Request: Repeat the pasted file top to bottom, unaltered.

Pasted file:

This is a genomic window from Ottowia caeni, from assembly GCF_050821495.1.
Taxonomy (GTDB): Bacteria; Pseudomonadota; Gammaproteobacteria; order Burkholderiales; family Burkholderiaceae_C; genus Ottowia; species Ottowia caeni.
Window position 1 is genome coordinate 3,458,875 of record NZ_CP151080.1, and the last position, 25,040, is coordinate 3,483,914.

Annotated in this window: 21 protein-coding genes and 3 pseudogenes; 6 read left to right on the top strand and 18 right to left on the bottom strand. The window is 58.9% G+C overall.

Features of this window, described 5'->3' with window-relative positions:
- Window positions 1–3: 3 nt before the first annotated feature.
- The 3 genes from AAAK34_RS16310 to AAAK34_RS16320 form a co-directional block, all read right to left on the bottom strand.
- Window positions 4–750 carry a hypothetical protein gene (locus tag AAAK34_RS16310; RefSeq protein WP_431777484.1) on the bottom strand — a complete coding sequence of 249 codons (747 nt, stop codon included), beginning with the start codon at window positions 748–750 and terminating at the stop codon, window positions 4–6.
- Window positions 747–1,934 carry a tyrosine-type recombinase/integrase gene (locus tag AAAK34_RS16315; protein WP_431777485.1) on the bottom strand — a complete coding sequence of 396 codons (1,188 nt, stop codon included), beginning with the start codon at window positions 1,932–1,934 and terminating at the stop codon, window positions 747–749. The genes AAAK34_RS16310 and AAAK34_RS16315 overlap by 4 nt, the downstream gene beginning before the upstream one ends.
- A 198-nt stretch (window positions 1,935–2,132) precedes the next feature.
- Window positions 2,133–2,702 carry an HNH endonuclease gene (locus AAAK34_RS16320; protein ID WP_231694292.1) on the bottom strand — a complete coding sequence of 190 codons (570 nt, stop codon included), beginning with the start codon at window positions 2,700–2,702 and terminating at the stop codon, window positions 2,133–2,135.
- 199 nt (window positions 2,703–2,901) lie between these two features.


This is a genomic window from Ottowia caeni, from assembly GCF_050821495.1.
Taxonomy (GTDB): Bacteria; Pseudomonadota; Gammaproteobacteria; order Burkholderiales; family Burkholderiaceae_C; genus Ottowia; species Ottowia caeni.
Window position 1 is genome coordinate 3,458,875 of record NZ_CP151080.1, and the last position, 25,040, is coordinate 3,483,914.

Annotated in this window: 21 protein-coding genes and 3 pseudogenes; 6 read left to right on the top strand and 18 right to left on the bottom strand. The window is 58.9% G+C overall.

Features of this window, described 5'->3' with window-relative positions:
- Window positions 1–3: 3 nt before the first annotated feature.
- The 3 genes from AAAK34_RS16310 to AAAK34_RS16320 form a co-directional block, all read right to left on the bottom strand.
- Window positions 4–750 carry a hypothetical protein gene (locus tag AAAK34_RS16310; RefSeq protein WP_431777484.1) on the bottom strand — a complete coding sequence of 249 codons (747 nt, stop codon included), beginning with the start codon at window positions 748–750 and terminating at the stop codon, window positions 4–6.
- Window positions 747–1,934 carry a tyrosine-type recombinase/integrase gene (locus tag AAAK34_RS16315; protein WP_431777485.1) on the bottom strand — a complete coding sequence of 396 codons (1,188 nt, stop codon included), beginning with the start codon at window positions 1,932–1,934 and terminating at the stop codon, window positions 747–749. The genes AAAK34_RS16310 and AAAK34_RS16315 overlap by 4 nt, the downstream gene beginning before the upstream one ends.
- A 198-nt stretch (window positions 1,935–2,132) precedes the next feature.
- Window positions 2,133–2,702 carry an HNH endonuclease gene (locus AAAK34_RS16320; protein ID WP_231694292.1) on the bottom strand — a complete coding sequence of 190 codons (570 nt, stop codon included), beginning with the start codon at window positions 2,700–2,702 and terminating at the stop codon, window positions 2,133–2,135.
- 199 nt (window positions 2,703–2,901) lie between these two features.